KHIAM, Lebanon (AP) — A Reuters videographer killed in Israeli shelling of southern Lebanon was laid to rest in his hometown Saturday in a funeral procession attended by hundreds of people.
Draped in a Lebanese flag, Issam Abdallah’s body was carried on a stretcher through the streets of the southern town of Khiam, from his family’s home to the local cemetery.
Dozens of journalists and Lebanese lawmakers attended the funeral.
Abdallah was killed Friday evening near the village of Alma al-Shaab in south Lebanon when an Israeli shell landed on a gathering of international journalists covering exchange of fire along the border between Israeli troops and members of Lebanon’s militant Hezbollah group.
The Lebanese army said in a statement Saturday that Israeli troops fired a shell the day before hitting a civilian car used by journalists killing Abdallah and wounding others. The army said that other areas in south Lebanon at the time were targeted by an Israeli helicopter gunship and artillery, including the outskirts of the villages of Marwaheen, Kfar Chouba, Aita al-Shaab and Odaisseh.
Lebanon’s Foreign Ministry asked Beirut’s mission to the United Nations to file a complaint against Israel over Friday’s shelling, calling it a “flagrant violation and a crime against freedom of opinion and press.” The statement was carried by the state-run National News Agency.
The Israel Defense Forces said in a statement Saturday that it responded with tank and artillery fire after a missile was fired from Lebanon by Hezbollah. The incident is under review, the IDF said.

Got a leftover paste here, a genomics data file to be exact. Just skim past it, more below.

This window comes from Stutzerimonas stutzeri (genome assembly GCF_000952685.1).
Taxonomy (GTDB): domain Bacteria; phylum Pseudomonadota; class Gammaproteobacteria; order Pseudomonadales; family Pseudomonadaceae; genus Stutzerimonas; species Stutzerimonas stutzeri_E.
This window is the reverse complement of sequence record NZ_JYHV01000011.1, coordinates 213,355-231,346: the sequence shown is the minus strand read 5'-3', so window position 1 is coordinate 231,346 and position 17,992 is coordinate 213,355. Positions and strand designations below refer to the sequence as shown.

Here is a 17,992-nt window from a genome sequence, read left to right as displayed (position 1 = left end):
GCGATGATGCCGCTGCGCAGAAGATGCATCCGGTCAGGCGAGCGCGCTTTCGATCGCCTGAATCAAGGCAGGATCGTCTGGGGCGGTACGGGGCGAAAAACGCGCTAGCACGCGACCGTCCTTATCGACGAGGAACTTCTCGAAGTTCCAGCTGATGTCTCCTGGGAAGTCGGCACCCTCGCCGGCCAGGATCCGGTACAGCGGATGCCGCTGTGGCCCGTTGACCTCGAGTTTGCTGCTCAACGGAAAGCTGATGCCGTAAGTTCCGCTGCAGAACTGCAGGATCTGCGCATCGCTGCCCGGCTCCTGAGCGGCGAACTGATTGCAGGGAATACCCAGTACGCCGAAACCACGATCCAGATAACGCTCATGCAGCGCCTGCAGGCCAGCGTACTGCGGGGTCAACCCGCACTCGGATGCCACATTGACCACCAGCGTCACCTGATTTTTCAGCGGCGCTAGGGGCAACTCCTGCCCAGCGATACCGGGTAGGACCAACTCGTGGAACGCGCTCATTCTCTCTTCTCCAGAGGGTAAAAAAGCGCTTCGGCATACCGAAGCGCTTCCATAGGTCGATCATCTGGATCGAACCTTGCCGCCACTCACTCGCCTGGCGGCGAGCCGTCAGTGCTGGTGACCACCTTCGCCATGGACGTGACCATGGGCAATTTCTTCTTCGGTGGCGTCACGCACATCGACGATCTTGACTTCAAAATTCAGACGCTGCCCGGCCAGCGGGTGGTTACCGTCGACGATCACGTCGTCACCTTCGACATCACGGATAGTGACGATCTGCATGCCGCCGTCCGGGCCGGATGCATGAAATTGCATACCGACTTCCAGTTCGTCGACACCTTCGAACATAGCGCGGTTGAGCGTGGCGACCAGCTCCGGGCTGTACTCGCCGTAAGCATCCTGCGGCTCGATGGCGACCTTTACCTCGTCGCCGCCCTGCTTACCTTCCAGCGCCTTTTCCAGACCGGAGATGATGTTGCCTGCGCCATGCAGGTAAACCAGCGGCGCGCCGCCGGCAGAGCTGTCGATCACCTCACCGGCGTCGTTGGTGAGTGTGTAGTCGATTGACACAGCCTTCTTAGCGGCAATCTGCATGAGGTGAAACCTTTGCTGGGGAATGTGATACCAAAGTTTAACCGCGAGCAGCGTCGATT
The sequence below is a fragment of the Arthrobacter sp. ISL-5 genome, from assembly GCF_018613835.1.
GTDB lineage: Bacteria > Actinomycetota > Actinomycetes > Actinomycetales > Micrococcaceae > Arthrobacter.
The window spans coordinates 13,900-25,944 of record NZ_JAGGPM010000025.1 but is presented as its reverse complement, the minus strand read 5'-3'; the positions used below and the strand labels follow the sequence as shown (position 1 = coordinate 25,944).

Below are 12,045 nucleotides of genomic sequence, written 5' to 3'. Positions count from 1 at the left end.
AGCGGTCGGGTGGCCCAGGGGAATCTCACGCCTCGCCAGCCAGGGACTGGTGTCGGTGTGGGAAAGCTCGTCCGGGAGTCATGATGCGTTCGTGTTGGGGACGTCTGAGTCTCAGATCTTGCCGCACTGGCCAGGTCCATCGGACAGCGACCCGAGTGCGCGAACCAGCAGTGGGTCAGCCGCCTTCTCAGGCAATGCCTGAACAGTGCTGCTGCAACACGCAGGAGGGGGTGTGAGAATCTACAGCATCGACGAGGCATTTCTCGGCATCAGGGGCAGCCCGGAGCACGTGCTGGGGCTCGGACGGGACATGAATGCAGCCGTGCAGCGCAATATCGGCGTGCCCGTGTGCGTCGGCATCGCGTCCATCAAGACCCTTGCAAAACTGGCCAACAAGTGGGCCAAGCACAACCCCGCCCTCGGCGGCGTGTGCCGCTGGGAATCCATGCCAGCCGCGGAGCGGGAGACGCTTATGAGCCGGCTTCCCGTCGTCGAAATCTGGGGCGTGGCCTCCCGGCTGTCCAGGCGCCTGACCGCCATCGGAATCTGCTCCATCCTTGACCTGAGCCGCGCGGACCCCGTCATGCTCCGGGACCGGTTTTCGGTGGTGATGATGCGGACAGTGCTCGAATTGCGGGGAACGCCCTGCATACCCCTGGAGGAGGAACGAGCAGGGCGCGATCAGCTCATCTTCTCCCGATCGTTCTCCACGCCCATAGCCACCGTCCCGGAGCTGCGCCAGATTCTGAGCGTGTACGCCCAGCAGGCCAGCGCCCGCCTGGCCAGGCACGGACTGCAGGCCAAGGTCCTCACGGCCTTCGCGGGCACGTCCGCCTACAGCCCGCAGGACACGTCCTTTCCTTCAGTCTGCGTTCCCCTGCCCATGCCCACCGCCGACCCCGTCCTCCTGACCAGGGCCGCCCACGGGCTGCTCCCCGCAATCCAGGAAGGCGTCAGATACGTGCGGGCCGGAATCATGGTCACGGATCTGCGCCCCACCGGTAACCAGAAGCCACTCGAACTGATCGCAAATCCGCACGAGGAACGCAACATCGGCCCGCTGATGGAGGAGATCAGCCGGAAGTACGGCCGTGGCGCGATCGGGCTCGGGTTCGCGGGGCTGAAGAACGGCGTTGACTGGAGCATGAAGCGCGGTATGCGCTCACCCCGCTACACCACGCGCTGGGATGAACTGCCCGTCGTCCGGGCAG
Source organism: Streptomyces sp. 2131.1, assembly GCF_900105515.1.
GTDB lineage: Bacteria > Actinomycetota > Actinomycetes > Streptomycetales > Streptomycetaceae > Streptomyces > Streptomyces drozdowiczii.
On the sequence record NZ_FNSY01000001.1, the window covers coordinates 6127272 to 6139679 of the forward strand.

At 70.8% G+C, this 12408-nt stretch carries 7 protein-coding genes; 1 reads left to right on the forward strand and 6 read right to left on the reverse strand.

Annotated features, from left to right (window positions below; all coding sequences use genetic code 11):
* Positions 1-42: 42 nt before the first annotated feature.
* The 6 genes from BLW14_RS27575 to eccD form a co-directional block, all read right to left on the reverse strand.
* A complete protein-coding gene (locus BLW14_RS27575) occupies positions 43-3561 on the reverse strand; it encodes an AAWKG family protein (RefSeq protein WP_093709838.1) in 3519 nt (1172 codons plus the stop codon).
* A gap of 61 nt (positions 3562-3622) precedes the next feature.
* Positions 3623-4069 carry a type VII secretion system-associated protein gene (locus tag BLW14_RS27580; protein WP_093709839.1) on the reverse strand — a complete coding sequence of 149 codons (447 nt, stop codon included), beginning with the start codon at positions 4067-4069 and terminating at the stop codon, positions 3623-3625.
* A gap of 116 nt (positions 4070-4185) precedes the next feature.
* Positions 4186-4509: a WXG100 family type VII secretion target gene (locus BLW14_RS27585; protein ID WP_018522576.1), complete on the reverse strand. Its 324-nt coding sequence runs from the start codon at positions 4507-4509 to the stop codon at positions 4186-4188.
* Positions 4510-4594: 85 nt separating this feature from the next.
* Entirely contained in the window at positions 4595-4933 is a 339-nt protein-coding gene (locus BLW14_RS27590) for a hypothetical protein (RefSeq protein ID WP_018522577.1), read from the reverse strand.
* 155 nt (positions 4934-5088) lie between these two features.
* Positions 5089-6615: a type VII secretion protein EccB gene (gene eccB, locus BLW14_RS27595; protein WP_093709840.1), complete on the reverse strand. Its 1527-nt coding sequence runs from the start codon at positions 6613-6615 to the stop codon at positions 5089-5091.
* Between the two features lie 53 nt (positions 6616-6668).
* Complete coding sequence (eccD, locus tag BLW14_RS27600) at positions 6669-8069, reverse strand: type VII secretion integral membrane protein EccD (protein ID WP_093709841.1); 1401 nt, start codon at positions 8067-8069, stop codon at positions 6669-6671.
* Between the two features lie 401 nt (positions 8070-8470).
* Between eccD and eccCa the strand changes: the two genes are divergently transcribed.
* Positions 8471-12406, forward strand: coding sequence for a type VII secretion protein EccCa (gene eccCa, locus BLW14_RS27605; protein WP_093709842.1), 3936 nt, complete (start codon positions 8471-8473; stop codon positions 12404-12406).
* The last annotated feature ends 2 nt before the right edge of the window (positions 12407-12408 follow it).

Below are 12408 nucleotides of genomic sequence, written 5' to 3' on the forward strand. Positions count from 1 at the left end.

An Israeli military spokesperson, Lt. Col. Richard Hecht, told The Associated Press in Jerusalem earlier Saturday, “We are aware of the incident with the Reuters journalist and we are looking into it.”
Hecht did not confirm that the journalists had been hit by Israeli shells, but called the incident “tragic,” adding that “we’re very sorry for his death.”
Reuters said in a statement that two of its journalists, Thaer Al-Sudani and Maher Nazeh, were wounded in the same shelling, while Qatar’s Al-Jazeera TV said its cameraman Elie Brakhya and reporter Carmen Joukhadar, were wounded as well.
France’s international news agency, Agence France-Presse, said two of its journalists were also wounded. They were identified as photographer Christina Assi, and video journalist Dylan Collins.
AFP reported Saturday that Assi was in need of blood transfusions at the American University Medical Center in Beirut where she was hospitalized.
The Lebanon-Israel border has been witnessing sporadic acts of violence since Saturday's surprise attack by the militant Palestinian group Hamas on southern Israel.
Journalists from various countries have been flocking to Lebanon to monitor the situation.
The international watchdog group Reporters Without Borders said Saturday that Abdallah, 37, was the seventh journalist to be killed covering the Israel-Hamas war in a week, including six killed in the Israeli bombardment of Gaza that has followed the deadly Oct. 7 offensive by Hamas.
The organization said that Abdallah and the others with him were “clearly identifiable” as journalists “according to several sources.”
Abdallah had worked for Reuters in Beirut for 16 years and had covered other conflicts, including the war in Ukraine.
A week before his death, he had posted a tribute to Shireen Abu Akleh, a Palestinian-American journalist with the Al Jazeera satellite channel who was killed while covering an Israeli military raid in the occupied West Bank, on his social media accounts.